The unique experimental data will be used to develop grade-appropriate microbiology modules for students in kindergarten through twelfth grade. Data downloaded from NASA's Payload Operations and Control Center will be available on the research center's Web site. In addition, educators will receive a teacher's guidebook featuring background information, lesson plans and student activities for conducting this project in their classrooms. BioServe Space Technologies at the University of Colorado is providing management support and hardware for the experiment.

Texas Southern University is one of 13 universities to receive grant funding from NASA's University Research Center project. The project is designed to enhance the research capabilities of minority-serving institutions and increase the production of underrepresented and underserved students majoring in science, technology, engineering and mathematics disciplines.

For information about NASA education programs, visit: http://www.nasa.gov/education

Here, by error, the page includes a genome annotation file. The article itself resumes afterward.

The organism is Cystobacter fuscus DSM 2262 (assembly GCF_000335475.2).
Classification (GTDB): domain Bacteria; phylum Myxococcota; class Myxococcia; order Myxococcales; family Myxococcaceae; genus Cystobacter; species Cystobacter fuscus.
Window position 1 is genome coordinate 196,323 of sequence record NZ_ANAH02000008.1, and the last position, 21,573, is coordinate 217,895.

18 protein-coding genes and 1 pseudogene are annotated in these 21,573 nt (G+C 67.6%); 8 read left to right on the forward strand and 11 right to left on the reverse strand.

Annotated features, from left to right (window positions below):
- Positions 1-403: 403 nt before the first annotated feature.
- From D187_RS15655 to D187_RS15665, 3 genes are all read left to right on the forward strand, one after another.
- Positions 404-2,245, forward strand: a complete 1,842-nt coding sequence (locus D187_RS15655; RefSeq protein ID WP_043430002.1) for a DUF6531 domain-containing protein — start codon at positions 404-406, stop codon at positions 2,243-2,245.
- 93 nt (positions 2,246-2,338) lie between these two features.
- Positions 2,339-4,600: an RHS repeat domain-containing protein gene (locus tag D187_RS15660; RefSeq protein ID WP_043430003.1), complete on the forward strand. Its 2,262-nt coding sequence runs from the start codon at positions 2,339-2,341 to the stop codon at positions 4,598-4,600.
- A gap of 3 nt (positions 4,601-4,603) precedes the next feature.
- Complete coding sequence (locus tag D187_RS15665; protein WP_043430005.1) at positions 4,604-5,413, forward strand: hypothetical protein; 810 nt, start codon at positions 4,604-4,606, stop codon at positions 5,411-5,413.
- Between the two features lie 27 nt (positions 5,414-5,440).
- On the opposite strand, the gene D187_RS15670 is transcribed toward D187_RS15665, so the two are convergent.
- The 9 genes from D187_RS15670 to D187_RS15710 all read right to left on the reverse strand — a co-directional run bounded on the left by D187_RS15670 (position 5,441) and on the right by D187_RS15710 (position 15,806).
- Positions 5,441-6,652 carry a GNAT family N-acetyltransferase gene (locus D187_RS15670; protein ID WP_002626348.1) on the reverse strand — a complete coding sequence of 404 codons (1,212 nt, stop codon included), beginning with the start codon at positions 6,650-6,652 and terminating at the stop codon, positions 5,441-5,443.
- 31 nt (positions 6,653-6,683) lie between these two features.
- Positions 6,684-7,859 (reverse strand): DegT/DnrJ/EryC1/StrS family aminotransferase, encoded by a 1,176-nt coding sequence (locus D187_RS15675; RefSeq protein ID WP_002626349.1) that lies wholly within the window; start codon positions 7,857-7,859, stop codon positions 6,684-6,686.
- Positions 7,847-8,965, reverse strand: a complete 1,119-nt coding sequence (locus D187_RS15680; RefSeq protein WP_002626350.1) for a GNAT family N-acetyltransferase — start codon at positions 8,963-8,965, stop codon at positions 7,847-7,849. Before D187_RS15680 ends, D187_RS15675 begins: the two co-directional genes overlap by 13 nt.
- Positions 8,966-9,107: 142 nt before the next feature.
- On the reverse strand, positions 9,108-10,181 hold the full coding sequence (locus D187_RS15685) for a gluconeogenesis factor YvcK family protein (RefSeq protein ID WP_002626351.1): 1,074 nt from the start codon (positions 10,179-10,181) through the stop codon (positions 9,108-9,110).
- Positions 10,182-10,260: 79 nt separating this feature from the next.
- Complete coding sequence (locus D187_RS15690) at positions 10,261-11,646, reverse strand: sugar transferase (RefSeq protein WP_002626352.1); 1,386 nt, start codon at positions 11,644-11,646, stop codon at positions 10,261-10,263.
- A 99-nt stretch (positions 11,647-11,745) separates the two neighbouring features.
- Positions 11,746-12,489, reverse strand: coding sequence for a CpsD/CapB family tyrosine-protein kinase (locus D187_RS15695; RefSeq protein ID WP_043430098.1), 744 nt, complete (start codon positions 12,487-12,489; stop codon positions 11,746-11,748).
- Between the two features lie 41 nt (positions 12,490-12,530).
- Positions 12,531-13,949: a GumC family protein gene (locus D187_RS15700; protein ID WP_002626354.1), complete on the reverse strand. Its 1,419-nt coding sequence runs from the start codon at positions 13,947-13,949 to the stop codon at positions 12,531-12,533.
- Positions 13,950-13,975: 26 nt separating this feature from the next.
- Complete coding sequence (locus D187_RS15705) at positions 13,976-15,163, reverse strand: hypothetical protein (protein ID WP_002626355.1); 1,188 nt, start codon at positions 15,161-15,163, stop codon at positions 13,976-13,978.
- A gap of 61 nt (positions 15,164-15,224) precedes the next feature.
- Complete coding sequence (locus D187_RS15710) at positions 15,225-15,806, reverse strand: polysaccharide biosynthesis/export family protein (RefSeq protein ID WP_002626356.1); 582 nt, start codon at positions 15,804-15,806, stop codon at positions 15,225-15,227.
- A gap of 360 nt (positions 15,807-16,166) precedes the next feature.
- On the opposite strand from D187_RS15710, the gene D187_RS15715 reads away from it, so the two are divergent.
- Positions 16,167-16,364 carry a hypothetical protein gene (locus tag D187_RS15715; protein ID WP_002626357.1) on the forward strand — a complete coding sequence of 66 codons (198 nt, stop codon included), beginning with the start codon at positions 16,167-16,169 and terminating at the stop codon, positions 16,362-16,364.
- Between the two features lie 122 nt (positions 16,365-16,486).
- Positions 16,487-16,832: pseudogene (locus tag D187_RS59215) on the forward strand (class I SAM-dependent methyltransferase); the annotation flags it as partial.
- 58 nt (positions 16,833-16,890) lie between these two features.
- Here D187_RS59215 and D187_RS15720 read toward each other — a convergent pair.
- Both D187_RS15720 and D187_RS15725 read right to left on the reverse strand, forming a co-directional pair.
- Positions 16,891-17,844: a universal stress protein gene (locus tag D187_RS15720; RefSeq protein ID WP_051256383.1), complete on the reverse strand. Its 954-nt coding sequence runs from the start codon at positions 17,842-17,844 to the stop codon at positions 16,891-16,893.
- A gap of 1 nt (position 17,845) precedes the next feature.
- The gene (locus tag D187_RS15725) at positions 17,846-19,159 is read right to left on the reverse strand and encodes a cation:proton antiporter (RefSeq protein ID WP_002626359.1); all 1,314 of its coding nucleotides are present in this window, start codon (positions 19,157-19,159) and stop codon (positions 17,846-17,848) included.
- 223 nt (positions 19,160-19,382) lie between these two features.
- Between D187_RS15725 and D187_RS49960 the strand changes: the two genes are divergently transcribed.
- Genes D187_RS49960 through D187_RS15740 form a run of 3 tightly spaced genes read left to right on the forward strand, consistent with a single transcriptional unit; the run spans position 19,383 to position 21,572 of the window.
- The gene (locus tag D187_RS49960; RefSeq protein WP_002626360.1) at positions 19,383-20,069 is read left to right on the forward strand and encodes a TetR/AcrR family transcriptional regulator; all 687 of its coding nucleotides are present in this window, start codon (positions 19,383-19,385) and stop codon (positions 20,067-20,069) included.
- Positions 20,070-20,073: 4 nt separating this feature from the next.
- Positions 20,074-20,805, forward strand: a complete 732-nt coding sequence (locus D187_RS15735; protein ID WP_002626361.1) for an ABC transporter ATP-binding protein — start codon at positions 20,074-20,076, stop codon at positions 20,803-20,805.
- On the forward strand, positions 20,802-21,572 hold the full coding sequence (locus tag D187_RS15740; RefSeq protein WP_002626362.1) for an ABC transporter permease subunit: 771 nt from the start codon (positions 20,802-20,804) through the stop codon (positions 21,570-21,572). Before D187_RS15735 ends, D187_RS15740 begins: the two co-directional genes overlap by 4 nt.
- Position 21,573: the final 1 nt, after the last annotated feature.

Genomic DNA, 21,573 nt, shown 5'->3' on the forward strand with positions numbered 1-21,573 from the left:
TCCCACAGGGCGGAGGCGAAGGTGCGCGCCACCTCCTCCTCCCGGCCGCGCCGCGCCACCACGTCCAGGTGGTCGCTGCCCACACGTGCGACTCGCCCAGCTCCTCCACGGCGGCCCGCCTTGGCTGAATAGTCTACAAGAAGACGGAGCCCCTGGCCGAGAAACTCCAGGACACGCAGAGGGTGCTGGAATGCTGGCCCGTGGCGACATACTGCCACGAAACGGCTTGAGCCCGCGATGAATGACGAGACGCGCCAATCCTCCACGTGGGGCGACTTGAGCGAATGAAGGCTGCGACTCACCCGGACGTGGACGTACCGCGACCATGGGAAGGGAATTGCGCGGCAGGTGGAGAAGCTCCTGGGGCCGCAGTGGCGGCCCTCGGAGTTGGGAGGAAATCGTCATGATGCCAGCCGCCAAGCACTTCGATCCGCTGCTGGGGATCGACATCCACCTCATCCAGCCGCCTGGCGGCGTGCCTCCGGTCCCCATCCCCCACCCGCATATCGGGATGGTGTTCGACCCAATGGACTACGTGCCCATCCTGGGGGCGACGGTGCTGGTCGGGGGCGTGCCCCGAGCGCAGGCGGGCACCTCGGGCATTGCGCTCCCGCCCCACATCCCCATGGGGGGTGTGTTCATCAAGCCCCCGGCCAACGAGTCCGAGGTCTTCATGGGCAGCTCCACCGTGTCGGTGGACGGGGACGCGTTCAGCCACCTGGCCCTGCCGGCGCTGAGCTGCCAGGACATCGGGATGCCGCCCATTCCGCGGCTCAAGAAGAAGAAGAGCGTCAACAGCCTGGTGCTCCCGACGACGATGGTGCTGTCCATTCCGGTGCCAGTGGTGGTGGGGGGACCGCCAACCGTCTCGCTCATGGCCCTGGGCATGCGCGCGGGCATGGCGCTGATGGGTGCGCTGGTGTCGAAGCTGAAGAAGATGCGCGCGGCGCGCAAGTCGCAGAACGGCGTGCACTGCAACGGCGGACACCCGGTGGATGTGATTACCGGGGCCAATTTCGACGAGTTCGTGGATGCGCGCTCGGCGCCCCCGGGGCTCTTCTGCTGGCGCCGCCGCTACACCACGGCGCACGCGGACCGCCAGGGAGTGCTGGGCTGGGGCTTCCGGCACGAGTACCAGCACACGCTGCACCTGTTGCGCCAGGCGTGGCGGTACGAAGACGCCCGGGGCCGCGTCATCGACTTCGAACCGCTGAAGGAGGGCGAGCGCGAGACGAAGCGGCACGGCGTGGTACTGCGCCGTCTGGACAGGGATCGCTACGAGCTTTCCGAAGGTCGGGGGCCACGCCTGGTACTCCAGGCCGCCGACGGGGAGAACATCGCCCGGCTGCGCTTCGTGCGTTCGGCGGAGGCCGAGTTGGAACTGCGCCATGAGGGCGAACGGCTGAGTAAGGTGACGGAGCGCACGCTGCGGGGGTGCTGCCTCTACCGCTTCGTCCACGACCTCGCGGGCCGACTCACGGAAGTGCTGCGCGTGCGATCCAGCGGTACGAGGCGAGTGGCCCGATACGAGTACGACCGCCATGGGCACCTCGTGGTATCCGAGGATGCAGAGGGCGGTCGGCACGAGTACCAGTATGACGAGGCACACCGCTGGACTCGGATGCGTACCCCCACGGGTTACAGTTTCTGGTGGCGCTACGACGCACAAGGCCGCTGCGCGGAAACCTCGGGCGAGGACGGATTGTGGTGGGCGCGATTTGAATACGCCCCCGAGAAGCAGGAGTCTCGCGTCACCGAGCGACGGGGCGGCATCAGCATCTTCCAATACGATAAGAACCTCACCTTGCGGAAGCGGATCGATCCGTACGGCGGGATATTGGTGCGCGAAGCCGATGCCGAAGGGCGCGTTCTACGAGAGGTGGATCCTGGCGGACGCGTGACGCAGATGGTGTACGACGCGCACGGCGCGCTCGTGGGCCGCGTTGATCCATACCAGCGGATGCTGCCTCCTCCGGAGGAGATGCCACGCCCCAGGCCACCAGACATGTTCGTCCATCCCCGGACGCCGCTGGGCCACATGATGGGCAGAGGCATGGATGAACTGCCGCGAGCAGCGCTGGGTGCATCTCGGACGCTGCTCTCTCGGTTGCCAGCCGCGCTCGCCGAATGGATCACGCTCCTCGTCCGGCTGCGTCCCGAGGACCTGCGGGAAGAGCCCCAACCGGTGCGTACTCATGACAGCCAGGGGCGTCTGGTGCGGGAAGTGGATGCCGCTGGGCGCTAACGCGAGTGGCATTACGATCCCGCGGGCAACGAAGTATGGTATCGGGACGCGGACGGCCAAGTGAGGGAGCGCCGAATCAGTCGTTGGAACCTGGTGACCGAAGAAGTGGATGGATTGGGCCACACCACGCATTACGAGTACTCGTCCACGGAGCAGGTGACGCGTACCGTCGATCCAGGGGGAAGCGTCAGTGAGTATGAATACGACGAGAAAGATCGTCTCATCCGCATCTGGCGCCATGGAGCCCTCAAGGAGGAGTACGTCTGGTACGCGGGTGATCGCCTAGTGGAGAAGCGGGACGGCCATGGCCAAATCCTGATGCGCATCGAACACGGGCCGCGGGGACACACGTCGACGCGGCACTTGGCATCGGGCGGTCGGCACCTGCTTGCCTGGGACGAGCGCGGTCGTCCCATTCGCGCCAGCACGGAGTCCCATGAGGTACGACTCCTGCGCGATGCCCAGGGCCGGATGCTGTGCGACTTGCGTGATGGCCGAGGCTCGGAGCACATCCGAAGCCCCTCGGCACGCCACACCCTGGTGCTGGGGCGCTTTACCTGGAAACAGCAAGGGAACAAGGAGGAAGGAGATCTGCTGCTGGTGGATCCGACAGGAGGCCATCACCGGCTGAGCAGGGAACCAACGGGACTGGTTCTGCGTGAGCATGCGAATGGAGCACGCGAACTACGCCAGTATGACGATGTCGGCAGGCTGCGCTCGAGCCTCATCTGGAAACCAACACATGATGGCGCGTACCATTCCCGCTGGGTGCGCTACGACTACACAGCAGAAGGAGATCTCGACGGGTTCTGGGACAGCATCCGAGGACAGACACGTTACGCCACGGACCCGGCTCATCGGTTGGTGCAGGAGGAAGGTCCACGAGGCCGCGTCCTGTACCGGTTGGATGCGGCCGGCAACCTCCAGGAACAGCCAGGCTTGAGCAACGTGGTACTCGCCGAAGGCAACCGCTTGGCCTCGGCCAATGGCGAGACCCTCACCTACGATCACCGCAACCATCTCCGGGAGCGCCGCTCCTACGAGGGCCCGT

For information about Texas Southern University's Center for Bionanotechnology and Environmental Research, visit: http://www.tsu.edu/pages/3611.asp

NASA's Digital Learning Network will host a launch day webcast Nov. 16 beginning at 1:28 p.m. EST and culminating with liftoff. The webcast will feature a discussion about the Microbial-1 experiment. Watch online at: http://dln.nasa.gov/dln/content/webcast

For information about the STS-129 mission to the International Space Station, visit: http://www.nasa.gov/shuttle

SOURCE NASA


'/>"/>
SOURCE NASA
Copyright©2009 PR Newswire.
All rights reserved

Related biology technology :

1. CCMR gets $2.9M for training grad students in nanoscale science
2. CCMR gets $2.9M for training grad students in nanoscale science
3. ASH Holds a Special Symposium to Interest High School Students in Biomedical Research
4. UCB Crohns Scholarship Program to Award $300,000 to Students with Crohns Disease
5. Genetic Engineering and Biotechnology News (GEN) Blog: International Students in the United States - A Diminishing Pool of Talent for Biotech?
6. Connecticut BioBus Travels to State Capitol on April 24 for Tours and Experiments with Visiting Students
7. Pharmacy Students Taught Improved Medication Adherence and Holistic Health Services Through Program Incorporating InforMedixs Med-eXpert(TM) System
8. Pittsburgh Region Middle School Students Participate in Hands-on Tissue Engineering Summer Camp
9. Video: New Survey Shows Three in Four School Nurses Have Students at Risk for Severe Allergic Reactions Who Do Not Bring Auto-Injectable Epinephrine to School